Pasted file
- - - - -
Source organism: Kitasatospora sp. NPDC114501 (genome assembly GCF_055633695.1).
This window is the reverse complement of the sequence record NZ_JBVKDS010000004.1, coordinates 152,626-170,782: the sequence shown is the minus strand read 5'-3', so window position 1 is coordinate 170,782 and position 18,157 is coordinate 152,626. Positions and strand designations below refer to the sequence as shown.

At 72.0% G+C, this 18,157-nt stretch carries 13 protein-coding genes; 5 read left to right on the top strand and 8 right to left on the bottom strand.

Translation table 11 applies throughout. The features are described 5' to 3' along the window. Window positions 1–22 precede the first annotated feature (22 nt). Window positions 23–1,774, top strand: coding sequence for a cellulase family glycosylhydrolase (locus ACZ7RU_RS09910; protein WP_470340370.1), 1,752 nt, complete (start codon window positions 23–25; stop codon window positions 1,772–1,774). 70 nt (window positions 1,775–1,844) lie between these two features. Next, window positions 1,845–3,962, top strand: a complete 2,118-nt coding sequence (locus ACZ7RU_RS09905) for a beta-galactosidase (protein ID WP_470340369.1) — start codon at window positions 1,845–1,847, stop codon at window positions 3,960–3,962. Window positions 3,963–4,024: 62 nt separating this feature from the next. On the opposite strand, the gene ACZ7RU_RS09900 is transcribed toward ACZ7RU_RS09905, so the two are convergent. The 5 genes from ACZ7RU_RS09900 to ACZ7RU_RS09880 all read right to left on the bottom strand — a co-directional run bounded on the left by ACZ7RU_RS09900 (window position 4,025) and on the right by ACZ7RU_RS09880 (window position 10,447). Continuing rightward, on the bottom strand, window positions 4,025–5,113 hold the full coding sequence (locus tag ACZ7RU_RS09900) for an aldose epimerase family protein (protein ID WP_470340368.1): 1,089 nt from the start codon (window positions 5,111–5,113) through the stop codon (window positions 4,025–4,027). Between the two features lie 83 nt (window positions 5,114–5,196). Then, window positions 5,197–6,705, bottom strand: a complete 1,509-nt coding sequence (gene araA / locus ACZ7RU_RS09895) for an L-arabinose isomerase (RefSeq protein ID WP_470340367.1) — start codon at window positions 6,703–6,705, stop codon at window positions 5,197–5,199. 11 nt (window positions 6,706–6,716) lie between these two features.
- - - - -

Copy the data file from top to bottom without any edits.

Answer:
Source organism: Kitasatospora sp. NPDC114501 (genome assembly GCF_055633695.1).
This window is the reverse complement of the sequence record NZ_JBVKDS010000004.1, coordinates 152,626-170,782: the sequence shown is the minus strand read 5'-3', so window position 1 is coordinate 170,782 and position 18,157 is coordinate 152,626. Positions and strand designations below refer to the sequence as shown.

At 72.0% G+C, this 18,157-nt stretch carries 13 protein-coding genes; 5 read left to right on the top strand and 8 right to left on the bottom strand.

Translation table 11 applies throughout. The features are described 5' to 3' along the window. Window positions 1–22 precede the first annotated feature (22 nt). Window positions 23–1,774, top strand: coding sequence for a cellulase family glycosylhydrolase (locus ACZ7RU_RS09910; protein WP_470340370.1), 1,752 nt, complete (start codon window positions 23–25; stop codon window positions 1,772–1,774). 70 nt (window positions 1,775–1,844) lie between these two features. Next, window positions 1,845–3,962, top strand: a complete 2,118-nt coding sequence (locus ACZ7RU_RS09905) for a beta-galactosidase (protein ID WP_470340369.1) — start codon at window positions 1,845–1,847, stop codon at window positions 3,960–3,962. Window positions 3,963–4,024: 62 nt separating this feature from the next. On the opposite strand, the gene ACZ7RU_RS09900 is transcribed toward ACZ7RU_RS09905, so the two are convergent. The 5 genes from ACZ7RU_RS09900 to ACZ7RU_RS09880 all read right to left on the bottom strand — a co-directional run bounded on the left by ACZ7RU_RS09900 (window position 4,025) and on the right by ACZ7RU_RS09880 (window position 10,447). Continuing rightward, on the bottom strand, window positions 4,025–5,113 hold the full coding sequence (locus tag ACZ7RU_RS09900) for an aldose epimerase family protein (protein ID WP_470340368.1): 1,089 nt from the start codon (window positions 5,111–5,113) through the stop codon (window positions 4,025–4,027). Between the two features lie 83 nt (window positions 5,114–5,196). Then, window positions 5,197–6,705, bottom strand: a complete 1,509-nt coding sequence (gene araA / locus ACZ7RU_RS09895) for an L-arabinose isomerase (RefSeq protein ID WP_470340367.1) — start codon at window positions 6,703–6,705, stop codon at window positions 5,197–5,199. 11 nt (window positions 6,706–6,716) lie between these two features.